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Bad Bachelor (Bad Bachelors) Mass Market Paperback – March 6, 2018
"Children of Blood and Bone"
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"Genuinely entertaining and memorable." - Booklist STARRED Review
"Author London's new series concept is vibrant and creative . . . A fun start to a sexy, engaging series. " - Kirkus
"Bad Bachelor is a romance reader's delight. It has all the sexy-times but it's also emotional and funny, with a fantastic cast of characters. I totally recommend!" - M. O'Keefe, USA Today bestselling author of Ruin You
"The perfect romantic read...steamy." - Fresh Fiction
"Engaging, entertaining, sexy." - Harlequin Junkie
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Darcy is meeting a PR guy to help save her struggling library. She immediately recognizes Reed as the top rated bad bachelor to date. She shouldn't be so attracted to him, but she will do anything to help the library-even if it means working with someone who has such a bad reputation. She'll just keep herself in check for the sake of the library, if she can...
Darcy has been judged her who life for beating to a different drum. She's never lived up to her mother's expectations so she has stopped trying. She's lashed out by getting piercings and tattoos. It's who she is. Even with her family relationships strained, Darcy has some wonderful friends. They have helped her stay sane during the most traumatic times in her life. When she meets Reed, she expects him to judge her just like everybody else has-but he doesn't. He is strangely drawn to her-and she is nothing like his type. Darcy realizes there is a lot more to Reed than what these girls are writing in their reviews.
Reed likes that Darcy is blunt and real. She doesn't sugarcoat things and after having women tell him what they think he wants to hear all the time, its refreshing. Darcy is an enigma to him. As they spend more time together working, they find they enjoy each other's company. As a self proclaimed single man for life, his growing feelings for Darcy scares Reed. He doesn't want a relationship, but with the Bad Bachelors app, dating the field is getting problematic. He's holding onto his job by a string and needs to put a stop to the bleeding!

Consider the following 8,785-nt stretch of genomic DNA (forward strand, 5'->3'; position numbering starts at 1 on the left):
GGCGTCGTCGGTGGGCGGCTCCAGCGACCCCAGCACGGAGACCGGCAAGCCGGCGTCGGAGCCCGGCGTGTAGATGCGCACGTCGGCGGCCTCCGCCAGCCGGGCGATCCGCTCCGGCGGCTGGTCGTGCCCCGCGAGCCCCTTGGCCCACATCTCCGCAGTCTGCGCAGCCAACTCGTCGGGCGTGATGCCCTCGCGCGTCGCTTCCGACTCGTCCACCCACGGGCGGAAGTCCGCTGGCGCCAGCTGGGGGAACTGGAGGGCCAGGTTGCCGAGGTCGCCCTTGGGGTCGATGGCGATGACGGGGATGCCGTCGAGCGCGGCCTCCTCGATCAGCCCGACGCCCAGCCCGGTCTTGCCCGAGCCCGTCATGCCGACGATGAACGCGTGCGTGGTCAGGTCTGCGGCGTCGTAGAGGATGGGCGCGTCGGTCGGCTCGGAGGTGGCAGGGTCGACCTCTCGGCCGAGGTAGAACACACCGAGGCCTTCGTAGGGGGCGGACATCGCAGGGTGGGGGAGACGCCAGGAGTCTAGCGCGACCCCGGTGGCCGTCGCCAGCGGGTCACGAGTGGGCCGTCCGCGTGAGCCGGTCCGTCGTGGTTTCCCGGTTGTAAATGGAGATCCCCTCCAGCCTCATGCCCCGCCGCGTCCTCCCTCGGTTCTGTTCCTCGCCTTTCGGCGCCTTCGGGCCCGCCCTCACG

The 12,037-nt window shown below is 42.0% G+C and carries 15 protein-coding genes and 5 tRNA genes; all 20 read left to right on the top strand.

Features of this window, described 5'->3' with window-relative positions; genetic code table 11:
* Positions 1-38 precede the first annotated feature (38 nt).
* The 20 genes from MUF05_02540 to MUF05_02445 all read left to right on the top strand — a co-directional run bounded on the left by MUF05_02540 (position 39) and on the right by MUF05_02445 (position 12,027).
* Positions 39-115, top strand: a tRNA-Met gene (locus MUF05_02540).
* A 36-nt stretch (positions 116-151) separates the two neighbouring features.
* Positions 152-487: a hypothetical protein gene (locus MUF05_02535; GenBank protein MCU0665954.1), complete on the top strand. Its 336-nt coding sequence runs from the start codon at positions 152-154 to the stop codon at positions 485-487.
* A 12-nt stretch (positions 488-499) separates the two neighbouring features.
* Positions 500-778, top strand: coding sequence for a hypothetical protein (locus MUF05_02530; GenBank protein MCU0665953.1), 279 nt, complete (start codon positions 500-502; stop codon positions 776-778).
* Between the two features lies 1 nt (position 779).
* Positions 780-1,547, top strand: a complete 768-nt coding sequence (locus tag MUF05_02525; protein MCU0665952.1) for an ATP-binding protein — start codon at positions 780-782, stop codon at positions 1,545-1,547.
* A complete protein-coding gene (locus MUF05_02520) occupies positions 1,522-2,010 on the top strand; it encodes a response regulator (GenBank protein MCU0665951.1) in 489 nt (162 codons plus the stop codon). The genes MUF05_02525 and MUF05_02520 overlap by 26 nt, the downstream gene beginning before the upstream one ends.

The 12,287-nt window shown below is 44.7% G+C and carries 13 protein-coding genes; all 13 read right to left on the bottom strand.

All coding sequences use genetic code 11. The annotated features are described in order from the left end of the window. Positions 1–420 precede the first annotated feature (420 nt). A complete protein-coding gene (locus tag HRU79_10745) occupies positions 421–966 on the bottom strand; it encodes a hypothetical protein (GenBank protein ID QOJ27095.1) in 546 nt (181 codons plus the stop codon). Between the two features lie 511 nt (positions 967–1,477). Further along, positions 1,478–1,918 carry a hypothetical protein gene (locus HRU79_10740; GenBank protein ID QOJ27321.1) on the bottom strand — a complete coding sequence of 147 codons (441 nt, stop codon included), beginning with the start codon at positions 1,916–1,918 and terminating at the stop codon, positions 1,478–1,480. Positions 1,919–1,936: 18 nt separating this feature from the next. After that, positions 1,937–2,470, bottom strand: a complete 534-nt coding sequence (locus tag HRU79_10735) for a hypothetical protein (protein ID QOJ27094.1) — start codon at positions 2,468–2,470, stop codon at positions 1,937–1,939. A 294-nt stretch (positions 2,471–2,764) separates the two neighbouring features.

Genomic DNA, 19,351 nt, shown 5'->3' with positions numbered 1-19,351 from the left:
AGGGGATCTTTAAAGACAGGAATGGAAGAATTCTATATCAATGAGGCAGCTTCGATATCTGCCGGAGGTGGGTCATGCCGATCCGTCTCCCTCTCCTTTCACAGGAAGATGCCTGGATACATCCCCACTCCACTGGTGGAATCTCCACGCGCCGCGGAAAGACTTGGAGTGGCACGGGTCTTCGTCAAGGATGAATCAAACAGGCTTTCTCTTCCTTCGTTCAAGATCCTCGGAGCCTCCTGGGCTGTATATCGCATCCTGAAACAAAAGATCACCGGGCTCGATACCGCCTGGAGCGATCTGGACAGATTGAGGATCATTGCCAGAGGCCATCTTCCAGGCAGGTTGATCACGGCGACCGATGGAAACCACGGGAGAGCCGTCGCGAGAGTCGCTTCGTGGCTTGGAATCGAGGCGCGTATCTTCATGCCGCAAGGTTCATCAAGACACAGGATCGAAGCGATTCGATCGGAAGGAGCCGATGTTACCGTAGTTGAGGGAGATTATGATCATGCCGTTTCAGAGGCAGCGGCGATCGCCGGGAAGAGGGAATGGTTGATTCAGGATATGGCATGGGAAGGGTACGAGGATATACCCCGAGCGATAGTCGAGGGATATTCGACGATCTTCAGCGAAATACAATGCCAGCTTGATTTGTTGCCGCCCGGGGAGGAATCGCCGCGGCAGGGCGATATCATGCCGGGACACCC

I enjoyed Bad Bachelor and could totally see something like this in today's world. Obviously it could be used as a tool to hurt people too. I liked Reed and Darcy together! She was a spitfire and called him out on his crap. He was a sincere guy under all the walls he built up. I liked how they were a slow build with sparks along the way. Little by little, Darcy was breaking down his walls, and she, his. The mystery of the app builder was also a good plot twist thrown in. Although it dragged a bit here and there, it was a fun book to read.
“'Apparently, someone started this app that has all the single guys in New York listed and you can rate and review them.'
'You’re kidding.' Darcy blinked. 'So it’s Yelp…for guys?'
'Or Uber? You know, go for a ride and then rate your driver,' Remi said[.]”
Reed has the distinction of being the worst-rated bachelor on the Bad Bachelors app. Initially, he finds it hard to care, as he knows exactly what persona he presents to the world, and his dates: well-dressed, polished but remote, and not interested in any of those pesky emotion things. Working in PR, he understands how to present an image to the world. Darcy, on the other hand, seems like his complete opposite. She's not the stereotypical librarian, with her tattoos and tongue piercing, her 90s goth girl wardrobe (band shirts and jeans, usually all black), and her snarky attitude. At one point, Reed calls her the "human version of Grumpy Cat." Darcy is certainly not impressed by him when her library wins a contest where the prize is pro bono PR representation, provided by Reed himself.
So, of course, they end up working together, and discover that, beneath their personas, neither is quite what they seem, and they may be more similar than either want to admit. While Darcy is attracted to him from the start, she has very good reasons to avoid dating, and his rating on Bad Bachelors (60 reviews!) seem to back that up. Their banter is the best part of the book - part flirtation, part outright snark, part game. The sexual tension from the beginning is excellent, and I loved how at different points in the book each character was the pursuer in the relationship.
“'How did you find Claimed by Cthulhu? It had mixed reviews.' His eyes danced with unconcealed amusement. 'Are you well-versed in tentacle porn?'
'It’s not porn,' she said with a sniff. 'Giant squid monsters deserve love too, you know. It was quite an endearing romance.'”
Besides the banter, there's a fascinating exploration of "crafting a persona" versus "living a lie." Everyone puts forth a certain image to the world, and every day people make choices - through what they say, or wear, or post on social media - to reinforce that image. This isn't necessarily a bad thing, until maintaining that image becomes all that matters, regardless of whether or not it fits you anymore. There's also a very pointed lesson about the effects of social media, and some of the shaming that comes with it.
So, if you're looking for a smart, hilarious opposites-attract rom-com, this is definitely the book for you!
I received this book for free from NetGalley in exchange for an honest review. This does not affect my opinion of the book or the content of my review.
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